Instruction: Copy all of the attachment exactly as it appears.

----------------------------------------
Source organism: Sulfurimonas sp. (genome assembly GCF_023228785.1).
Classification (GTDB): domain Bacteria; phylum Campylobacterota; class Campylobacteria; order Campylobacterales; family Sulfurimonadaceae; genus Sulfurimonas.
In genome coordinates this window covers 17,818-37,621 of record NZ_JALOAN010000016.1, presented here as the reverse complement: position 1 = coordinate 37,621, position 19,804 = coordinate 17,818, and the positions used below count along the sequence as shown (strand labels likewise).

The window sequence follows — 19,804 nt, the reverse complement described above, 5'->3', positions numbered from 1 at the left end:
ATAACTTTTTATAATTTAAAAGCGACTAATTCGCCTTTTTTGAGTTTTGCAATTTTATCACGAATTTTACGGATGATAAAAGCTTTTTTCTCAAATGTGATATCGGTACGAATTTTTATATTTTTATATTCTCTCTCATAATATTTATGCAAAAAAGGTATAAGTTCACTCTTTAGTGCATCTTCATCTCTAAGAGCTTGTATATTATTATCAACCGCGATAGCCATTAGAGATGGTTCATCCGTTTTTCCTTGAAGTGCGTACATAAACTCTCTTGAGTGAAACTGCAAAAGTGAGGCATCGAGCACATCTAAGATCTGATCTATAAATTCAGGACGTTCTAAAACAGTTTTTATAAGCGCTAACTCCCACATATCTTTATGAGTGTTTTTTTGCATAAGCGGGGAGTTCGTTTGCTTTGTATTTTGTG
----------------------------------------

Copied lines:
Source organism: Sulfurimonas sp. (genome assembly GCF_023228785.1).
Classification (GTDB): domain Bacteria; phylum Campylobacterota; class Campylobacteria; order Campylobacterales; family Sulfurimonadaceae; genus Sulfurimonas.
In genome coordinates this window covers 17,818-37,621 of record NZ_JALOAN010000016.1, presented here as the reverse complement: position 1 = coordinate 37,621, position 19,804 = coordinate 17,818, and the positions used below count along the sequence as shown (strand labels likewise).

The window sequence follows — 19,804 nt, the reverse complement described above, 5'->3', positions numbered from 1 at the left end:
ATAACTTTTTATAATTTAAAAGCGACTAATTCGCCTTTTTTGAGTTTTGCAATTTTATCACGAATTTTACGGATGATAAAAGCTTTTTTCTCAAATGTGATATCGGTACGAATTTTTATATTTTTATATTCTCTCTCATAATATTTATGCAAAAAAGGTATAAGTTCACTCTTTAGTGCATCTTCATCTCTAAGAGCTTGTATATTATTATCAACCGCGATAGCCATTAGAGATGGTTCATCCGTTTTTCCTTGAAGTGCGTACATAAACTCTCTTGAGTGAAACTGCAAAAGTGAGGCATCGAGCACATCTAAGATCTGATCTATAAATTCAGGACGTTCTAAAACAGTTTTTATAAGCGCTAACTCCCACATATCTTTATGAGTGTTTTTTTGCATAAGCGGGGAGTTCGTTTGCTTTGTATTTTGTG